From Casetext: Smarter Legal Research

Morris v. Railroad

Supreme Court of New Hampshire Merrimack
Dec 1, 1931
160 A. 52 (N.H. 1931)


In Morris v. Boston Maine R.R., 85 N.H. 265, 160 A. 52, the question was whether plaintiff had, as he testified, stopped his car on the railroad track; if so, he was negligent.

Summary of this case from Alamo v. Del Rosario


Decided December 1, 1931.

Where the plaintiff's own testimony as to a fact peculiarly within his knowledge is clear and unequivocal and must be either true or deliberately false, he is conclusively bound thereby in so far as the determination of his own rights is concerned; but third parties of whom he is neither the servant nor agent are not so bound. The rule that a mistake of judgment is not negligence as a matter of law has no application where the plaintiff has placed himself in a hazardous situation when his duty both to himself and to the defendant required action which would exclude any chance of error of judgment and his action was deliberate and not a choice between two dangerous courses of action in an emergency. The test of due care is not what the exercise of the plaintiff's best judgment dictated, nor what the guess of the average man would have been as to his own safety when the average man would not have relied upon any doubtful assurance of safety. The conduct of a plaintiff in stopping his car upon a railroad track, where it would be hit by a passing train, without looking and taking ordinary precaution to be in clearance is conclusive proof of contributory negligence. The last clear chance doctrine cannot be applied on mere conjectures from the evidence and hence was held inapplicable to the conduct of a locomotive engineer in approaching a crossing and colliding with an automobile thereon. Nor does that doctrine require the defendant to warn against negligent conduct of the plaintiff which there is no reason to anticipate. In such case on the issue of the plaintiff's care and in explanation of his conduct in relying upon his understanding that a whistle was blown within five hundred feet of all crossings, the evidence is relevant that the practice was to blow the whistle at such distance from highway crossings. Such evidence is also relevant as tending to show knowledge by the defendant of the inadequacy of the statutory signal, 1300 feet away, to protect travelers at railroad crossings. One who loans his car to another, who thereupon drives it for his own use, may recover against a third party for negligently injuring the car, notwithstanding the negligence of the driver. Where evidence is properly admissible for one or more purposes but is susceptible of being misused for another and improper purpose the right and duty of the party disadvantaged is to request that the use thereof be limited to its proper purpose.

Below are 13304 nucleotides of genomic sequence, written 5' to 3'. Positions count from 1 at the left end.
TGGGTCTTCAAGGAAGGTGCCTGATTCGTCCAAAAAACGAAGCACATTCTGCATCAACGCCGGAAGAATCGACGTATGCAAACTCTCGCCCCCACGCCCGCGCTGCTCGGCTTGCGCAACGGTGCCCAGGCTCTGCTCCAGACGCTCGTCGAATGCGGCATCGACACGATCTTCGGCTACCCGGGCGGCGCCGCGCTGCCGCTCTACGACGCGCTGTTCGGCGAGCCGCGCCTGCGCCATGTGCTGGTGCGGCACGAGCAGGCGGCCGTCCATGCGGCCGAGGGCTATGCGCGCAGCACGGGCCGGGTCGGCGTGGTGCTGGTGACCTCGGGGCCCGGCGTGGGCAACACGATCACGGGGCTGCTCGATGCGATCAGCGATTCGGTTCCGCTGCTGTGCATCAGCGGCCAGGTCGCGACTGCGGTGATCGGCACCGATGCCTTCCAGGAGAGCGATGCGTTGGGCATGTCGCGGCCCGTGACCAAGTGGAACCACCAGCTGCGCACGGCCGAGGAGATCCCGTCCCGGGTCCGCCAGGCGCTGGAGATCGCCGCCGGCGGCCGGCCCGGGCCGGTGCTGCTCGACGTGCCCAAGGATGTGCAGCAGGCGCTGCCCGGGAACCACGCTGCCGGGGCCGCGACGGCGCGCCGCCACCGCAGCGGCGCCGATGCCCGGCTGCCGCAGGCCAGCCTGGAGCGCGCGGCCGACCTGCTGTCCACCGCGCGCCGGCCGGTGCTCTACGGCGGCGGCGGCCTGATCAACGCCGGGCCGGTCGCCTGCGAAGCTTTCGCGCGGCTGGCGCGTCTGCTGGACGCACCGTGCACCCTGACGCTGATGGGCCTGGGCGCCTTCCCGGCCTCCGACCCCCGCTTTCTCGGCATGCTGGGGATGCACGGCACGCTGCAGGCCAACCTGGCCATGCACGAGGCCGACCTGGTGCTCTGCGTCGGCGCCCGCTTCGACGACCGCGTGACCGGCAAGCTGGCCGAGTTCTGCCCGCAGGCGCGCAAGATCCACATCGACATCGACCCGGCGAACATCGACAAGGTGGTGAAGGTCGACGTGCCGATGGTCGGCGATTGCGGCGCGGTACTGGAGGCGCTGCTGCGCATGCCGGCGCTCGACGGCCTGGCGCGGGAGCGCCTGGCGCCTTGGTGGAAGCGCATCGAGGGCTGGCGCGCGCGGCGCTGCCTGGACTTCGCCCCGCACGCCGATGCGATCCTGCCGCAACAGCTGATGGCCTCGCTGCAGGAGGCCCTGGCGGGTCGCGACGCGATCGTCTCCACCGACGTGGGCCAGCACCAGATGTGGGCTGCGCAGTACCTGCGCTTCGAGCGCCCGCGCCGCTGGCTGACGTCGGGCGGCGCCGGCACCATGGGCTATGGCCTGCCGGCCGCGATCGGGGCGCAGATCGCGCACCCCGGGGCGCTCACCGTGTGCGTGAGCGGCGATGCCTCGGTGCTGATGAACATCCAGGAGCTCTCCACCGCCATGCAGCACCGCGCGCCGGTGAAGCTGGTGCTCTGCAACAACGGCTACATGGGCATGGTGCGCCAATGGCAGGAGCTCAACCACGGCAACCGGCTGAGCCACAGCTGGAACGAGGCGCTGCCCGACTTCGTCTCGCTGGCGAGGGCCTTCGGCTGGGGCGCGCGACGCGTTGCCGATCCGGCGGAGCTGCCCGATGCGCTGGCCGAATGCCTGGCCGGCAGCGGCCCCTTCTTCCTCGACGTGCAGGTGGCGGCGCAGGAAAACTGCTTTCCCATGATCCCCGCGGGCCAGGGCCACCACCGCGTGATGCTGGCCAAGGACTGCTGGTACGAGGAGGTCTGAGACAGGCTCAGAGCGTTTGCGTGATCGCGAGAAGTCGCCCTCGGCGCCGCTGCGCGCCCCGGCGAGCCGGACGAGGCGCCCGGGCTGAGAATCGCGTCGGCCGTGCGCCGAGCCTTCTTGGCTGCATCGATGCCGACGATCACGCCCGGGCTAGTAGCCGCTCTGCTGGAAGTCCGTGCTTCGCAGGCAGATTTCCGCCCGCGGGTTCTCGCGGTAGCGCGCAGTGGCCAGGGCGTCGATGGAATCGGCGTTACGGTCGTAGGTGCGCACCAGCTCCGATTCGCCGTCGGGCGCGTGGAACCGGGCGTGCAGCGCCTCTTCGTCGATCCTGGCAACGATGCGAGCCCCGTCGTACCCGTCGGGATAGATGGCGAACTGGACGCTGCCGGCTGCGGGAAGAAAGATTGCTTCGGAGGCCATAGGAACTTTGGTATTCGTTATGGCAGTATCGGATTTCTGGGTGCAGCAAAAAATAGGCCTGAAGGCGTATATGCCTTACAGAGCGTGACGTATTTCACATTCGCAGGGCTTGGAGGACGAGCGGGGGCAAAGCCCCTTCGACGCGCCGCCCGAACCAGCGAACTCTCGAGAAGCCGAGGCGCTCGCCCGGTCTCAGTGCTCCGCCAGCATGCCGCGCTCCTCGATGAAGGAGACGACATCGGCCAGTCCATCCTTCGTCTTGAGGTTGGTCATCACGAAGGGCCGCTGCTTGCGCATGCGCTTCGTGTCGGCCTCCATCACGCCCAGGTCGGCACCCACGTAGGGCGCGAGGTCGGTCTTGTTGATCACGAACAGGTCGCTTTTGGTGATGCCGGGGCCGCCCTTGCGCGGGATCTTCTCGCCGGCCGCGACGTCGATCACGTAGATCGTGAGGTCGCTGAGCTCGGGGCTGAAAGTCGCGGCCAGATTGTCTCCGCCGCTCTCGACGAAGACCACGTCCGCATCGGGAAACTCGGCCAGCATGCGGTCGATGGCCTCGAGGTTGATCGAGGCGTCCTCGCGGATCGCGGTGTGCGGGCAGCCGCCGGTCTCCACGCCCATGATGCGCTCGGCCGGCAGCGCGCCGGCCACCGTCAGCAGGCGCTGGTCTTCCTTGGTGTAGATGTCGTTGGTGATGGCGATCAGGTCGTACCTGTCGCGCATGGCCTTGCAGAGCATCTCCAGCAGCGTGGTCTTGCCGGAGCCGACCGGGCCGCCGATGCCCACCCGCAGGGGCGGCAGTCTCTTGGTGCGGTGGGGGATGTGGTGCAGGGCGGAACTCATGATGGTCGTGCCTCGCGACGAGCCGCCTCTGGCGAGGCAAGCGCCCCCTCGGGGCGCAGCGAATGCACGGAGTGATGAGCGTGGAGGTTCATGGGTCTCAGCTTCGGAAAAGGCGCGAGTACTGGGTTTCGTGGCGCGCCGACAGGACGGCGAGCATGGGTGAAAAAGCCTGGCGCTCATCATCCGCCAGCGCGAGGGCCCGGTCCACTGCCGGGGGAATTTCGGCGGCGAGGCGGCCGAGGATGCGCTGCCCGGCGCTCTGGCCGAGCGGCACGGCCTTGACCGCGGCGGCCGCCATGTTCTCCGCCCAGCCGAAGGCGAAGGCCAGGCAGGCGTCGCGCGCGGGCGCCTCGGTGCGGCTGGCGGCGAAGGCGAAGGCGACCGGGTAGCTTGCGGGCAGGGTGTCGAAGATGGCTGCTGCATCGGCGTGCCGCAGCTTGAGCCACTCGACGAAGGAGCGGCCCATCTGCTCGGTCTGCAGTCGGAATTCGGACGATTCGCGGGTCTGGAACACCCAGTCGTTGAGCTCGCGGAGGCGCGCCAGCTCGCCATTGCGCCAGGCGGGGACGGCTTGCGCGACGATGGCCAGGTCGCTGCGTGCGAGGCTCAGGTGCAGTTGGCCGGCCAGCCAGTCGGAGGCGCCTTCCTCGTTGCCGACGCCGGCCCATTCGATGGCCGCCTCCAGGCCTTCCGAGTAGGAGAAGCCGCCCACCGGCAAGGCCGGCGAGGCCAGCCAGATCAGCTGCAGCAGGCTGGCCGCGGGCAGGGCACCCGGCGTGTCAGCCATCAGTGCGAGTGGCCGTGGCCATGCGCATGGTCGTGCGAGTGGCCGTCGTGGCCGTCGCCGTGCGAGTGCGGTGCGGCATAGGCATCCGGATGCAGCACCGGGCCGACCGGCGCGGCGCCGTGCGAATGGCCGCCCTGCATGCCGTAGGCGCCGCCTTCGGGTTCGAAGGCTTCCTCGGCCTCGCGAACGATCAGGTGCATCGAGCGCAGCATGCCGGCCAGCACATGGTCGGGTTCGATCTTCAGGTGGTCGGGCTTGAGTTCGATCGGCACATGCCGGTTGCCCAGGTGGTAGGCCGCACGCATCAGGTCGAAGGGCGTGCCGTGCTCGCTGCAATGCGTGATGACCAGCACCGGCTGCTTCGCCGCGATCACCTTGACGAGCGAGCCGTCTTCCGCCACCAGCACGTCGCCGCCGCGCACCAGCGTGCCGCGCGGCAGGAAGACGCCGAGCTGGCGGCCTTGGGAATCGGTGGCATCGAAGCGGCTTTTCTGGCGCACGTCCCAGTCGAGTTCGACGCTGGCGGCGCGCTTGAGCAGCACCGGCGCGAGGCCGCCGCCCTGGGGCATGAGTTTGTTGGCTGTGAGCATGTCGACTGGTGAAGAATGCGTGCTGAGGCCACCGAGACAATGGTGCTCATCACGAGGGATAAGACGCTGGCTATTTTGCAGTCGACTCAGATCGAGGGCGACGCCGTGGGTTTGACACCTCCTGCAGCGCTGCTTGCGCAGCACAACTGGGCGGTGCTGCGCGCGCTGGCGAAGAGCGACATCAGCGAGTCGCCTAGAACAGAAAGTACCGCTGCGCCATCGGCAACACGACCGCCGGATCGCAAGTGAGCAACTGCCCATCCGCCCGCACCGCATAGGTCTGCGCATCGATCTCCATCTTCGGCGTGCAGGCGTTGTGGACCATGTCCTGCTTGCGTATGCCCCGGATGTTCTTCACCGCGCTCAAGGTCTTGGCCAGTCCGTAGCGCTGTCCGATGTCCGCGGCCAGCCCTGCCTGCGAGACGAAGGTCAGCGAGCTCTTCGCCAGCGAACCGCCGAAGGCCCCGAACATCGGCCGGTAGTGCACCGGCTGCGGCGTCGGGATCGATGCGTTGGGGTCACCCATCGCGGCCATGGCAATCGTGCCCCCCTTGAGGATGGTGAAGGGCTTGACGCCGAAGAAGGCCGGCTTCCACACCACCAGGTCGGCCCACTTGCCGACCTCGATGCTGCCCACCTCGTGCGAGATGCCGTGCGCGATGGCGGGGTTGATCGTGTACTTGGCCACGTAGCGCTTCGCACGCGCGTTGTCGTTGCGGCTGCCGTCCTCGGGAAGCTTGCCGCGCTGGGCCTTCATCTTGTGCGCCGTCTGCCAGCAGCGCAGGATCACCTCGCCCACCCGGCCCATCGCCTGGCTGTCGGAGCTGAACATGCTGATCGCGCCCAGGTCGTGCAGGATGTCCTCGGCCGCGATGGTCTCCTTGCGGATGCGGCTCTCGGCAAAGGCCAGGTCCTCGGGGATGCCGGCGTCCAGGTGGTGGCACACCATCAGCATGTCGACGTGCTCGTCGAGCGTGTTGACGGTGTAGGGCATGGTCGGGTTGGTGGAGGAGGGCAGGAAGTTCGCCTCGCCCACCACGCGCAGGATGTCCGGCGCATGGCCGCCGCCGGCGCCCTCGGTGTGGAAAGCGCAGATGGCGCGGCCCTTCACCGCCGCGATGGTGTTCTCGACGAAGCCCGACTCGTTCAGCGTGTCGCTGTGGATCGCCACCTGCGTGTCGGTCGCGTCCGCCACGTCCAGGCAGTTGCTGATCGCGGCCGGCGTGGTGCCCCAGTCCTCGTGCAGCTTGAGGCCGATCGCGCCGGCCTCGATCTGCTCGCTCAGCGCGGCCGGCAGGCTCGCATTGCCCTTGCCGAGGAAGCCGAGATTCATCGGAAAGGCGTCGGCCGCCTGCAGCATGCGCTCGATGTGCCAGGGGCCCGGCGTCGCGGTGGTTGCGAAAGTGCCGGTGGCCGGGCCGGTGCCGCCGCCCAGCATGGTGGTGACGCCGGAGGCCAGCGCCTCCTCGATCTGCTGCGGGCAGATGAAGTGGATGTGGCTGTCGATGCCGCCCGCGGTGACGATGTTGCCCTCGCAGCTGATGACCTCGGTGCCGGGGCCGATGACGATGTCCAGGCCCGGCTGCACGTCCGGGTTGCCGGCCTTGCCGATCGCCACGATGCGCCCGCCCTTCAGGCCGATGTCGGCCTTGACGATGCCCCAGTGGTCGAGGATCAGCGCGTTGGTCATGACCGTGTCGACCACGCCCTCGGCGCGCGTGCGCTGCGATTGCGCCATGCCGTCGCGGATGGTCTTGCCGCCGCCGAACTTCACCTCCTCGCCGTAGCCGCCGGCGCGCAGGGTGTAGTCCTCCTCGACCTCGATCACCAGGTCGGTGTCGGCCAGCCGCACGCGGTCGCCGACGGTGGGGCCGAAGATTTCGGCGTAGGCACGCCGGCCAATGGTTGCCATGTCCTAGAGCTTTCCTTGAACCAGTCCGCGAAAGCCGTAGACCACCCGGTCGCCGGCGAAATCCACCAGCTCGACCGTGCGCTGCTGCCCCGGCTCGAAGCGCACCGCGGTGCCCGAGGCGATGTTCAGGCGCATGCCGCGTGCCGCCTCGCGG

ACTIONS ON THE CASE, TO RECOVER for personal injuries to the plaintiff Morris, and for damage to the automobile of the plaintiff Laro, arising out of a collision with the defendant's locomotive at a crossing just north of Penacook station. The cases were tried together and verdicts were rendered for the plaintiffs. Transferred by Matthews, J., upon the defendant's exceptions to the admission of evidence, to the denial of its motion for directed verdicts, to the failure to instruct as requested and to the allowance of certain arguments.